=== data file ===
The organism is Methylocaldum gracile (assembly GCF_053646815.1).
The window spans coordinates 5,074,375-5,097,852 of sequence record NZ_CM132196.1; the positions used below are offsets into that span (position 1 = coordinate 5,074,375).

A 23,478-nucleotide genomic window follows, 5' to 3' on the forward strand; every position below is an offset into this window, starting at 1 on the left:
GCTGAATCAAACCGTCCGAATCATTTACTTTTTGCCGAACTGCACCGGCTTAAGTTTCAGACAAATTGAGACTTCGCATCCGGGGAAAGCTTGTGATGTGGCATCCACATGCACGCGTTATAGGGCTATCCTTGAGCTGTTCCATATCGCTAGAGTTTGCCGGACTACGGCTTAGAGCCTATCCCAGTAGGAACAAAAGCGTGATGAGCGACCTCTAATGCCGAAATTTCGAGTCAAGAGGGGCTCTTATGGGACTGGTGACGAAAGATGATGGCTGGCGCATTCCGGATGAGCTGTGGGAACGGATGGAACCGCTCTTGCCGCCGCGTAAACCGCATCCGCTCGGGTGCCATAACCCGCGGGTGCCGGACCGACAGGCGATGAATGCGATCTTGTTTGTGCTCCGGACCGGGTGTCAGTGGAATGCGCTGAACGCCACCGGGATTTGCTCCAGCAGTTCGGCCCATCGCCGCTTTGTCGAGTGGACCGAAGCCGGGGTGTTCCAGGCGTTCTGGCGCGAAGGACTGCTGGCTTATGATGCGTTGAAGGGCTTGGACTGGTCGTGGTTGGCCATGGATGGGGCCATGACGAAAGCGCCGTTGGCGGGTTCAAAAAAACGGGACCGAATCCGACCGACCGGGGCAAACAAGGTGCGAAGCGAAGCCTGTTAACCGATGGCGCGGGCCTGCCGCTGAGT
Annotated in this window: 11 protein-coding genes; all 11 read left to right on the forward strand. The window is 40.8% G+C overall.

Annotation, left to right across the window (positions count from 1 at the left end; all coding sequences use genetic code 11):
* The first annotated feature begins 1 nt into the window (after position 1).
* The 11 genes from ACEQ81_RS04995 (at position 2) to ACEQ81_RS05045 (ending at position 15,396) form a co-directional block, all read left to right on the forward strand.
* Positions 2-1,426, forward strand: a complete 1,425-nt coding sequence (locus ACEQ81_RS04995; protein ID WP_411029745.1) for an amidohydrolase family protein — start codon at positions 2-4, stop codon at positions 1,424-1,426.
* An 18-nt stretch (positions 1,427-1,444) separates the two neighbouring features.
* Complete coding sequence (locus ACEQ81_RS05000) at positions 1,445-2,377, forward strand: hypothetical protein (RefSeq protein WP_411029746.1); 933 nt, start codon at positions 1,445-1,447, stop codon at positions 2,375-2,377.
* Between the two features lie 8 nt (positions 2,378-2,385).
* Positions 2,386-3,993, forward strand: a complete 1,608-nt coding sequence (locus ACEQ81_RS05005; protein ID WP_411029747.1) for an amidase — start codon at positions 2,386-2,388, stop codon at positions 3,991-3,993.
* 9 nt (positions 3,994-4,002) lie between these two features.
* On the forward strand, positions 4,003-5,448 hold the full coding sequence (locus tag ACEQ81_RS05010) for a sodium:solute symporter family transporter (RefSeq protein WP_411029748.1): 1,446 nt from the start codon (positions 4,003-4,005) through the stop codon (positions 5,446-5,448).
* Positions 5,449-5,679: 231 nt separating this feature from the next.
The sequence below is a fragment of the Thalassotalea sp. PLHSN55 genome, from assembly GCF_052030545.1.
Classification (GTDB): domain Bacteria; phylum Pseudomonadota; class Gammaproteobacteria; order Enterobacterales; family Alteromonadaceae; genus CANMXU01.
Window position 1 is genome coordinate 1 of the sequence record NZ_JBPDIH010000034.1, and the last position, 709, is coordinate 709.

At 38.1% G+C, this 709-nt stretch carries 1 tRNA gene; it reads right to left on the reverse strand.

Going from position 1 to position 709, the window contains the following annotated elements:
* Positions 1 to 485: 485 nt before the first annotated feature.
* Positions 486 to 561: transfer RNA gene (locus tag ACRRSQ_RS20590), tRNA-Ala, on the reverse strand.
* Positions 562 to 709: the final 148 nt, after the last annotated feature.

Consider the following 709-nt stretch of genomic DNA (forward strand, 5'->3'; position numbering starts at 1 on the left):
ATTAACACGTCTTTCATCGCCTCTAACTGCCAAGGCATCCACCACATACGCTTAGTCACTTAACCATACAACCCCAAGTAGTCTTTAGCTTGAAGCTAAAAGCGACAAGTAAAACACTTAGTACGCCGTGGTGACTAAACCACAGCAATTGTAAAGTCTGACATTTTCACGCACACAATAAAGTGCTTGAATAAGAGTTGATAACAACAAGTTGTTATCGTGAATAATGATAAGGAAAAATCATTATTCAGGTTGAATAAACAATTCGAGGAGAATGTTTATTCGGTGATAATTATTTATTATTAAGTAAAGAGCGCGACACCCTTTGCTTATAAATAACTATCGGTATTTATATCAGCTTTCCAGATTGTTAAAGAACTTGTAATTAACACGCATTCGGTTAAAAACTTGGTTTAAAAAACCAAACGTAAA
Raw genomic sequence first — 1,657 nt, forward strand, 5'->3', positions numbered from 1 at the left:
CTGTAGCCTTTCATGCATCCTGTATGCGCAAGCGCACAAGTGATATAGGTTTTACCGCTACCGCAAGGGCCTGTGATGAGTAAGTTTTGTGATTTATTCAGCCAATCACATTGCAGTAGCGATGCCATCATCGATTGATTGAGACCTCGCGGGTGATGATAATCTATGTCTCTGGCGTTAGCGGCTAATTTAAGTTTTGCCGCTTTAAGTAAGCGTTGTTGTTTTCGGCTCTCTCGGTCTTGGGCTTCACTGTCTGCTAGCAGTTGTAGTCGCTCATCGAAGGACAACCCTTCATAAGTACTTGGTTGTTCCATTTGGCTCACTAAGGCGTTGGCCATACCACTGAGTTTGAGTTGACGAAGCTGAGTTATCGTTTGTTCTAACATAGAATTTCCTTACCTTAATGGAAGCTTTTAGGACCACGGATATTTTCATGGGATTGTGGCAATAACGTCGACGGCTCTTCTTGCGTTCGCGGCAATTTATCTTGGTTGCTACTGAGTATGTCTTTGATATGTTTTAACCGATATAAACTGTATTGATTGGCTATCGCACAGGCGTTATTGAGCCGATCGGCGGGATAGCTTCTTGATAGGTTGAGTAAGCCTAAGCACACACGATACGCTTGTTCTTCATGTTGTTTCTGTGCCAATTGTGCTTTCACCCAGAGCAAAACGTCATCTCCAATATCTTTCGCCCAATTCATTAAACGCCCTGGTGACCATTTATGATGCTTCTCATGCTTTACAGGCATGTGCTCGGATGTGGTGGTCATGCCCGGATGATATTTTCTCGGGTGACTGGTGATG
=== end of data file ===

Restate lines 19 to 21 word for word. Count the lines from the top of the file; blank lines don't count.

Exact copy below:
Window position 1 is genome coordinate 1 of the sequence record NZ_JBPDIH010000034.1, and the last position, 709, is coordinate 709.

At 38.1% G+C, this 709-nt stretch carries 1 tRNA gene; it reads right to left on the reverse strand.

Going from position 1 to position 709, the window contains the following annotated elements: